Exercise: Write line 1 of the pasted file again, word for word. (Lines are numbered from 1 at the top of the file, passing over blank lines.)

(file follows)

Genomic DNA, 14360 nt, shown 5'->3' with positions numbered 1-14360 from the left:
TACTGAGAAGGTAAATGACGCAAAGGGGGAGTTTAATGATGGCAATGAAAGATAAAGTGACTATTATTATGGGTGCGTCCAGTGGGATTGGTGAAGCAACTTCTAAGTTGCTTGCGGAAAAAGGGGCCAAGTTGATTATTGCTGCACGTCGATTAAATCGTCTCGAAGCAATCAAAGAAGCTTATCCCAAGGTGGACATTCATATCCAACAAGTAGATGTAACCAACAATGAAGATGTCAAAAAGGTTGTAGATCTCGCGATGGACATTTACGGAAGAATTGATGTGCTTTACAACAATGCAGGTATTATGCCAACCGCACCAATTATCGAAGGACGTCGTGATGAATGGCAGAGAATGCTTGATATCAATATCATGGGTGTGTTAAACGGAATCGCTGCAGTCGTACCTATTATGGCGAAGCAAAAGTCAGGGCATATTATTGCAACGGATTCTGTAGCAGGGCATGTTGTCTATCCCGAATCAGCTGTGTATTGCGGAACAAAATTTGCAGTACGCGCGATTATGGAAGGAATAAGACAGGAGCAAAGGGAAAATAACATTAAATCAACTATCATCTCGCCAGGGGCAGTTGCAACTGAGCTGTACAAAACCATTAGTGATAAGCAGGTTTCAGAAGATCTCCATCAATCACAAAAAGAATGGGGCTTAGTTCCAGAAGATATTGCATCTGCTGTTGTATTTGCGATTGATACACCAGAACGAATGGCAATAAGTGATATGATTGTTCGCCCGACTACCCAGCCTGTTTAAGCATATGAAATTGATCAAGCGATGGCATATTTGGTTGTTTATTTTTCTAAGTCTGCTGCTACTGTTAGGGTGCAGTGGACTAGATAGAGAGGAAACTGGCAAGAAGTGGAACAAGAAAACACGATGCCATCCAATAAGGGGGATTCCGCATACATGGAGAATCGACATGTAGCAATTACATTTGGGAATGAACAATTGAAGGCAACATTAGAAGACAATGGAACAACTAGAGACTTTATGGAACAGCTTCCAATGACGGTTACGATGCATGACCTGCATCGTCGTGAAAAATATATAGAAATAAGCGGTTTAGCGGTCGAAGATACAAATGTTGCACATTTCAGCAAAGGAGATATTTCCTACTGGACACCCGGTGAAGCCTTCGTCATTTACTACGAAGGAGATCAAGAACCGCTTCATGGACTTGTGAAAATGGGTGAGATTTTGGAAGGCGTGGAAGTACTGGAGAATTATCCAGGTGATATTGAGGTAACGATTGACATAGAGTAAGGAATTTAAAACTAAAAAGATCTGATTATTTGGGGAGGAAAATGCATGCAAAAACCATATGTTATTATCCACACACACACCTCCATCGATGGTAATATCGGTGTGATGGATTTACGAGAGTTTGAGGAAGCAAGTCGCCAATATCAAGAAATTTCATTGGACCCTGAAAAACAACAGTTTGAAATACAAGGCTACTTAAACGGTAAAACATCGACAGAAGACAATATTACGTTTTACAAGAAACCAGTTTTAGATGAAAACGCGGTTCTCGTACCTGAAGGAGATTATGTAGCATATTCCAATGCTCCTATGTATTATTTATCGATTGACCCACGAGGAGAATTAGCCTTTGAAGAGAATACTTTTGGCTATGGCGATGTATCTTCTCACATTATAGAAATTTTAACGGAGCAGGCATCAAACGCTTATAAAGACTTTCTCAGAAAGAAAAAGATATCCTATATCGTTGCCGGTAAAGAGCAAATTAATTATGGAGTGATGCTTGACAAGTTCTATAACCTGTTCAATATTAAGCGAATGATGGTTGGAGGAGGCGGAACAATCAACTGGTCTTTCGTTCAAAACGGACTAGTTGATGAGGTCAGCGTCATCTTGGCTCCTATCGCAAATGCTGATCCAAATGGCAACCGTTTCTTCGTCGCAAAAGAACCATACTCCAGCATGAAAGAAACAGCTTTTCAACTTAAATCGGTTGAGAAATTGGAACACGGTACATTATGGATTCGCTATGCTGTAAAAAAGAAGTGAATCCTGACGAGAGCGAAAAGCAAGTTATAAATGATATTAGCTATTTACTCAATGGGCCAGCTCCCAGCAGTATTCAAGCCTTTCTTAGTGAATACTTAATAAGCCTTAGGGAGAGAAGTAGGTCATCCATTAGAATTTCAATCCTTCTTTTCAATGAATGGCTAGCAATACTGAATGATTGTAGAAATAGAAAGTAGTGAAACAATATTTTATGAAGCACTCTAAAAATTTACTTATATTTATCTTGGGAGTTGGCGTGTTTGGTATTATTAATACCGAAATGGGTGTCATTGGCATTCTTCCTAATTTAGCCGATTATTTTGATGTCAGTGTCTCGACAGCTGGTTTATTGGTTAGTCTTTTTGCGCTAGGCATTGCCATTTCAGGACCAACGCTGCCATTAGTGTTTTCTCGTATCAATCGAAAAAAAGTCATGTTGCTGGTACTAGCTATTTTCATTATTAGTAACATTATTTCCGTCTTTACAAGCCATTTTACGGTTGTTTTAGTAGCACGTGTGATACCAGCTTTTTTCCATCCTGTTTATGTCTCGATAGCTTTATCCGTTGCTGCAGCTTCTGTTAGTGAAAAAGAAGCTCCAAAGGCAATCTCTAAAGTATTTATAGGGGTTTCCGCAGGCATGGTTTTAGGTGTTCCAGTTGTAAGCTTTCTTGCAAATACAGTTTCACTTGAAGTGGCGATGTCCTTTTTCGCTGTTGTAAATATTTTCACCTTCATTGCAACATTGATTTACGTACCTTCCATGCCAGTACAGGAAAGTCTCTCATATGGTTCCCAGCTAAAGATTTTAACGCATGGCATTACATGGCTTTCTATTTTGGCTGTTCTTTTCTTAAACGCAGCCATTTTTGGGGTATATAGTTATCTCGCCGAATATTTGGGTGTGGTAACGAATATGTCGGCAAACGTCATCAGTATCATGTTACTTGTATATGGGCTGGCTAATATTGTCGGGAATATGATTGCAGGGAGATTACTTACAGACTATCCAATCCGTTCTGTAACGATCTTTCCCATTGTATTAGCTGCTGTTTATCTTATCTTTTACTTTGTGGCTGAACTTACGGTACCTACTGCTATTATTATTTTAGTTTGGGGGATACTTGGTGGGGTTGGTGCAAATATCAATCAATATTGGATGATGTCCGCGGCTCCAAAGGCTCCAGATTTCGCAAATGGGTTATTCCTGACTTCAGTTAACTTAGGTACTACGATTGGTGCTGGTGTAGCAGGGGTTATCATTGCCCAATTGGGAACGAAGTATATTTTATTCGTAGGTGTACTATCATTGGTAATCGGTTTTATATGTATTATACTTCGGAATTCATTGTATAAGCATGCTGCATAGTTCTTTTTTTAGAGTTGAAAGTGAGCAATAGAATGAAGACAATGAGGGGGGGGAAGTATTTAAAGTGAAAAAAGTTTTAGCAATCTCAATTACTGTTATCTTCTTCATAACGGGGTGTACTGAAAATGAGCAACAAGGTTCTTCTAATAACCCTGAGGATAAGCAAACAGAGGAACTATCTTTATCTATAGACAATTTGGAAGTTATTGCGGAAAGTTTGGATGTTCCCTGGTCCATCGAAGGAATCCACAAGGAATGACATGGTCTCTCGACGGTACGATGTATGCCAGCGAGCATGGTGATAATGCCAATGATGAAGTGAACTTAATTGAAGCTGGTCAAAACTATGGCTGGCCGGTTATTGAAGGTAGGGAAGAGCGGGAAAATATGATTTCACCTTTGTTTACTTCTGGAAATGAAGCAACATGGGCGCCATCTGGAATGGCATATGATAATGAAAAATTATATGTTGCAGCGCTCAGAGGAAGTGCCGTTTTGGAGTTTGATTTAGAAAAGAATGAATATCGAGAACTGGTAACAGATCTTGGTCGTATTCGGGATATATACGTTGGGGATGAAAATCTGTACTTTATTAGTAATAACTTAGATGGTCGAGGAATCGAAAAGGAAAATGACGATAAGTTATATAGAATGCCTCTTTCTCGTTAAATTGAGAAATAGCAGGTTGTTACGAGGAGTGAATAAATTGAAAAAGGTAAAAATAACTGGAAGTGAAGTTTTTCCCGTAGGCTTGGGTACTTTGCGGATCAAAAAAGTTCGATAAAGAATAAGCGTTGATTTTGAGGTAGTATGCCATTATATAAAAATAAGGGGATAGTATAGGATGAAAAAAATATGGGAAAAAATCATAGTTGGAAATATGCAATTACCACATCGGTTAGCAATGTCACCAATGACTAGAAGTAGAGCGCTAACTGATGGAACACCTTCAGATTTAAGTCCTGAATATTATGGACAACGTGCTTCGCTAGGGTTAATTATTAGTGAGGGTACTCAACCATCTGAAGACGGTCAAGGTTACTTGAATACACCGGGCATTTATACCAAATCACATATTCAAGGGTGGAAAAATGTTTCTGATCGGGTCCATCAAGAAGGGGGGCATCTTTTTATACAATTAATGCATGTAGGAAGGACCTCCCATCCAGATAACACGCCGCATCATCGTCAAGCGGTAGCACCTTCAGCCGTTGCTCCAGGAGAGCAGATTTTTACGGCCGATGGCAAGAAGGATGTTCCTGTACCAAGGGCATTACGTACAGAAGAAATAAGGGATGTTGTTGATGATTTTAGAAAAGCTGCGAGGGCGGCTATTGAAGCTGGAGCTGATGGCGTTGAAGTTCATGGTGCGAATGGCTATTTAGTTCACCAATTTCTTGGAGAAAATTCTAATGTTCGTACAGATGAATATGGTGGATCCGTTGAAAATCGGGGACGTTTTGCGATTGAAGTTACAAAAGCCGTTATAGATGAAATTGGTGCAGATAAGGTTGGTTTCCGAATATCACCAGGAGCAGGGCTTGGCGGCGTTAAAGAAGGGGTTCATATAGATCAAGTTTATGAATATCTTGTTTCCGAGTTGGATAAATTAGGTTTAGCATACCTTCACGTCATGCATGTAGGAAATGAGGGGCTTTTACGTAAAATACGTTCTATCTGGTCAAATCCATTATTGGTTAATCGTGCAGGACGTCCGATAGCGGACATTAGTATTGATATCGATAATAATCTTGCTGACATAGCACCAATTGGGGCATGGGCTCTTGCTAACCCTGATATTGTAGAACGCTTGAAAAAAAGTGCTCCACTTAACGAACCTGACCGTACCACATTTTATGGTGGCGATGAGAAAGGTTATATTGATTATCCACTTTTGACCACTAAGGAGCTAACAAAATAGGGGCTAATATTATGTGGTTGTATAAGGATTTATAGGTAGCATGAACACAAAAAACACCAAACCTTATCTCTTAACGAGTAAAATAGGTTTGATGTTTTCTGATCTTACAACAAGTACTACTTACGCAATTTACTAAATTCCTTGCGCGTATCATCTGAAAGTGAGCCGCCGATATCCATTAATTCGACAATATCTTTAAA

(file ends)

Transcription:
Genomic DNA, 14360 nt, shown 5'->3' with positions numbered 1-14360 from the left: